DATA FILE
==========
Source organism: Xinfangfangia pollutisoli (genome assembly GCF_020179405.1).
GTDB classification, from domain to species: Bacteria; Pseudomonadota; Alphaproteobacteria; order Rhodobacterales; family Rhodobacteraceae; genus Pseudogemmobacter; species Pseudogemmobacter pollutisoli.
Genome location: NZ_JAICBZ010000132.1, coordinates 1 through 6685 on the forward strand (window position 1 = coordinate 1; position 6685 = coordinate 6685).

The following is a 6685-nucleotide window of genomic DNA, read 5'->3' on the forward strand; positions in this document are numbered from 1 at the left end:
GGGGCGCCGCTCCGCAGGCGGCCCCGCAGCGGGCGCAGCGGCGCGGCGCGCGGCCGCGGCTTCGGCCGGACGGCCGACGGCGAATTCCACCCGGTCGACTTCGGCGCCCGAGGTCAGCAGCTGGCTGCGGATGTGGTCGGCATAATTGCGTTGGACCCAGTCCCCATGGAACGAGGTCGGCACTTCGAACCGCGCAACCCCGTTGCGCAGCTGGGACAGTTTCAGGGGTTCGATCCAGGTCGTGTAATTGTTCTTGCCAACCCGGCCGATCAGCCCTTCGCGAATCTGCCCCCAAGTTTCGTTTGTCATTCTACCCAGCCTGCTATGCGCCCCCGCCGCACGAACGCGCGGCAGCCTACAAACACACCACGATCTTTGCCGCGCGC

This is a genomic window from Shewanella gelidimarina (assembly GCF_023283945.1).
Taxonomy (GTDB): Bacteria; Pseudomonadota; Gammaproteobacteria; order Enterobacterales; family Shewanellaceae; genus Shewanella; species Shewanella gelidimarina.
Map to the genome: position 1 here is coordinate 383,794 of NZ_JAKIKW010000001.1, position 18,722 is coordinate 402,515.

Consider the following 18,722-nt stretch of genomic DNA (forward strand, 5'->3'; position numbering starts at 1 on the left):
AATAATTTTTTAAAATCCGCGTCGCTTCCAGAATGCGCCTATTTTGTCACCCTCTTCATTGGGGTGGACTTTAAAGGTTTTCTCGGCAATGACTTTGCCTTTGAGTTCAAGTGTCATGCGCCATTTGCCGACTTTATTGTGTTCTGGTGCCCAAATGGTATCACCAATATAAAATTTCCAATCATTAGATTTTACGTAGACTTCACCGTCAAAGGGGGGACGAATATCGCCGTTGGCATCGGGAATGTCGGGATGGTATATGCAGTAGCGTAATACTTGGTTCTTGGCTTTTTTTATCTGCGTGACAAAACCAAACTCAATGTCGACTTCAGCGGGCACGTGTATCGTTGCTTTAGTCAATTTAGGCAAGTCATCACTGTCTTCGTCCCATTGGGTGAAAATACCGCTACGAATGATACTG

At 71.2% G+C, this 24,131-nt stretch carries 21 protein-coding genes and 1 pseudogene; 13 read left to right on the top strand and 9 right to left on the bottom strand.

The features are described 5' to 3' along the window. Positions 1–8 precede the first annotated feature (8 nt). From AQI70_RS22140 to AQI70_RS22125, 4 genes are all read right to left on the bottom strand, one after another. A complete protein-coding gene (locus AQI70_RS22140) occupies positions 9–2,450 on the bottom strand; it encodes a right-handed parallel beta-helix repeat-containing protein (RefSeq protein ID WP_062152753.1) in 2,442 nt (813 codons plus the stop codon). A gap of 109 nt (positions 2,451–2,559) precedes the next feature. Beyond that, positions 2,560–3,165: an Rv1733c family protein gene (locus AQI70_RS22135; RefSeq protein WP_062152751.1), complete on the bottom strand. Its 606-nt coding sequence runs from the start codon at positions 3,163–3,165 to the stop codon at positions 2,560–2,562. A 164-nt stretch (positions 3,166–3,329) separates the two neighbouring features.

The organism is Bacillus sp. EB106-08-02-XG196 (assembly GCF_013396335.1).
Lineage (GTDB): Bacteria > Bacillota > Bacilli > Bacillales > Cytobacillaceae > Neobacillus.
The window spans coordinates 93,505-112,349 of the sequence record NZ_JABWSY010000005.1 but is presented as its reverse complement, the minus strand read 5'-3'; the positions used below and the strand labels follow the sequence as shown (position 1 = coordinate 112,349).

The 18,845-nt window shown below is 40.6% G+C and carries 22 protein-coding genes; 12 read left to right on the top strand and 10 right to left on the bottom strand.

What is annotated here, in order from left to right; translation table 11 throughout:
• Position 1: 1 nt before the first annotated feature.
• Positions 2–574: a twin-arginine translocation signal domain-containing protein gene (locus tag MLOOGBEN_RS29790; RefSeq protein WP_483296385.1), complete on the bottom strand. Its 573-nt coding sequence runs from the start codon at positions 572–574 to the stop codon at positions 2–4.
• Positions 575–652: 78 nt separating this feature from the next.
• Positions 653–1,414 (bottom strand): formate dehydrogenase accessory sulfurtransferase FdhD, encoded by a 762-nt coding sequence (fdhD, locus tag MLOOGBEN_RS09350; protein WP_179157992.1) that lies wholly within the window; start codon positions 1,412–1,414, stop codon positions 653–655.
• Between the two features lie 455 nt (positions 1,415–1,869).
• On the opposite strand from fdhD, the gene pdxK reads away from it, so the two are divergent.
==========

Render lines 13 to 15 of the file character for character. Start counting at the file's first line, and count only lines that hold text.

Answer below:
The organism is Bacillus sp. EB106-08-02-XG196 (assembly GCF_013396335.1).
Lineage (GTDB): Bacteria > Bacillota > Bacilli > Bacillales > Cytobacillaceae > Neobacillus.
The window spans coordinates 93,505-112,349 of the sequence record NZ_JABWSY010000005.1 but is presented as its reverse complement, the minus strand read 5'-3'; the positions used below and the strand labels follow the sequence as shown (position 1 = coordinate 112,349).